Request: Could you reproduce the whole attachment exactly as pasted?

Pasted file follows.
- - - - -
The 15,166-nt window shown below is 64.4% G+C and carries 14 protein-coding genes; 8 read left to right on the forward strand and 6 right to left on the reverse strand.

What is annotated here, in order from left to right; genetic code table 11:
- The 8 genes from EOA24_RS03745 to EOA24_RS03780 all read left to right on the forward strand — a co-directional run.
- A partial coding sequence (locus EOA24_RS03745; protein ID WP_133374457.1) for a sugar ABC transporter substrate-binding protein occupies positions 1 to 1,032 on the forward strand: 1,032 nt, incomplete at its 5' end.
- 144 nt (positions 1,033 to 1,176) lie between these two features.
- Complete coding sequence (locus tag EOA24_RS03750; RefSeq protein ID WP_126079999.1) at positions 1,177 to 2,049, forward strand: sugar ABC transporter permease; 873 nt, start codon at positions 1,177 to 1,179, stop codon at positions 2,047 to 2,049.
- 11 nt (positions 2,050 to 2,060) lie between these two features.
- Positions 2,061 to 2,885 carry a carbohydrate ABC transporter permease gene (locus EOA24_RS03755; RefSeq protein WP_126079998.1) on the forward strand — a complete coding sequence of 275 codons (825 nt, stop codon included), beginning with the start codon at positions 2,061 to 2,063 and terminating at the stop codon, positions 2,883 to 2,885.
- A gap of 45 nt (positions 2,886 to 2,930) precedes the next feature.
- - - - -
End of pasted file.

The 15,166-nt window shown below is 64.4% G+C and carries 14 protein-coding genes; 8 read left to right on the forward strand and 6 right to left on the reverse strand.

What is annotated here, in order from left to right; genetic code table 11:
- The 8 genes from EOA24_RS03745 to EOA24_RS03780 all read left to right on the forward strand — a co-directional run.
- A partial coding sequence (locus EOA24_RS03745; protein ID WP_133374457.1) for a sugar ABC transporter substrate-binding protein occupies positions 1 to 1,032 on the forward strand: 1,032 nt, incomplete at its 5' end.
- 144 nt (positions 1,033 to 1,176) lie between these two features.
- Complete coding sequence (locus tag EOA24_RS03750; RefSeq protein ID WP_126079999.1) at positions 1,177 to 2,049, forward strand: sugar ABC transporter permease; 873 nt, start codon at positions 1,177 to 1,179, stop codon at positions 2,047 to 2,049.
- 11 nt (positions 2,050 to 2,060) lie between these two features.
- Positions 2,061 to 2,885 carry a carbohydrate ABC transporter permease gene (locus EOA24_RS03755; RefSeq protein WP_126079998.1) on the forward strand — a complete coding sequence of 275 codons (825 nt, stop codon included), beginning with the start codon at positions 2,061 to 2,063 and terminating at the stop codon, positions 2,883 to 2,885.
- A gap of 45 nt (positions 2,886 to 2,930) precedes the next feature.